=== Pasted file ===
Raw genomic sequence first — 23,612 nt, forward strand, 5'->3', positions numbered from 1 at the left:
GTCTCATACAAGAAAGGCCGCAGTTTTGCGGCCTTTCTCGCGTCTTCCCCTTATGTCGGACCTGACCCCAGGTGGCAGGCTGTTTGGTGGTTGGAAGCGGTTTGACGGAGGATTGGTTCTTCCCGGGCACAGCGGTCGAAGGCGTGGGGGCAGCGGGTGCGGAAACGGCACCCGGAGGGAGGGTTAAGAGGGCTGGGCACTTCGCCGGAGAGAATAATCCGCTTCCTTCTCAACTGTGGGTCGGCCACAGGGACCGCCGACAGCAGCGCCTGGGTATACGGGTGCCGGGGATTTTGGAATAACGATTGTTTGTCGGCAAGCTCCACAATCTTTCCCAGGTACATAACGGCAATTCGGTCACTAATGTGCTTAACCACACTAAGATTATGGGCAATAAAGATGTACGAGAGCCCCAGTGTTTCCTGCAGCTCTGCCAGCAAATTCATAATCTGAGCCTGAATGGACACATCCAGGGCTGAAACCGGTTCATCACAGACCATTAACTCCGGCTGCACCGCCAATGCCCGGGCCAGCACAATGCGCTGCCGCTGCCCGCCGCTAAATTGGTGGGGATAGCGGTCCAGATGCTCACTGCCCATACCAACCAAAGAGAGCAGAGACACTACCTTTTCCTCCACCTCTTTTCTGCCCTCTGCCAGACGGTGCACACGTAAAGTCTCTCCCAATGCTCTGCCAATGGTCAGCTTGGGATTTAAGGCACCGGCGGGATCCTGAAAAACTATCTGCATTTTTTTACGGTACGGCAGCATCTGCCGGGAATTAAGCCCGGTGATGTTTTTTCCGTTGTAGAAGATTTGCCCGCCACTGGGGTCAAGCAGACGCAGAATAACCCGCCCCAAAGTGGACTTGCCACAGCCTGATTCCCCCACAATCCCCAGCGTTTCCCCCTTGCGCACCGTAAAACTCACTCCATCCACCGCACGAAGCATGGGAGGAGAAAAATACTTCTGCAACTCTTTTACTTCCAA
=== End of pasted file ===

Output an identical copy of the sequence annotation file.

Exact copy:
Raw genomic sequence first — 23,612 nt, forward strand, 5'->3', positions numbered from 1 at the left:
GTCTCATACAAGAAAGGCCGCAGTTTTGCGGCCTTTCTCGCGTCTTCCCCTTATGTCGGACCTGACCCCAGGTGGCAGGCTGTTTGGTGGTTGGAAGCGGTTTGACGGAGGATTGGTTCTTCCCGGGCACAGCGGTCGAAGGCGTGGGGGCAGCGGGTGCGGAAACGGCACCCGGAGGGAGGGTTAAGAGGGCTGGGCACTTCGCCGGAGAGAATAATCCGCTTCCTTCTCAACTGTGGGTCGGCCACAGGGACCGCCGACAGCAGCGCCTGGGTATACGGGTGCCGGGGATTTTGGAATAACGATTGTTTGTCGGCAAGCTCCACAATCTTTCCCAGGTACATAACGGCAATTCGGTCACTAATGTGCTTAACCACACTAAGATTATGGGCAATAAAGATGTACGAGAGCCCCAGTGTTTCCTGCAGCTCTGCCAGCAAATTCATAATCTGAGCCTGAATGGACACATCCAGGGCTGAAACCGGTTCATCACAGACCATTAACTCCGGCTGCACCGCCAATGCCCGGGCCAGCACAATGCGCTGCCGCTGCCCGCCGCTAAATTGGTGGGGATAGCGGTCCAGATGCTCACTGCCCATACCAACCAAAGAGAGCAGAGACACTACCTTTTCCTCCACCTCTTTTCTGCCCTCTGCCAGACGGTGCACACGTAAAGTCTCTCCCAATGCTCTGCCAATGGTCAGCTTGGGATTTAAGGCACCGGCGGGATCCTGAAAAACTATCTGCATTTTTTTACGGTACGGCAGCATCTGCCGGGAATTAAGCCCGGTGATGTTTTTTCCGTTGTAGAAGATTTGCCCGCCACTGGGGTCAAGCAGACGCAGAATAACCCGCCCCAAAGTGGACTTGCCACAGCCTGATTCCCCCACAATCCCCAGCGTTTCCCCCTTGCGCACCGTAAAACTCACTCCATCCACCGCACGAAGCATGGGAGGAGAAAAATACTTCTGCAACTCTTTTACTTCCAA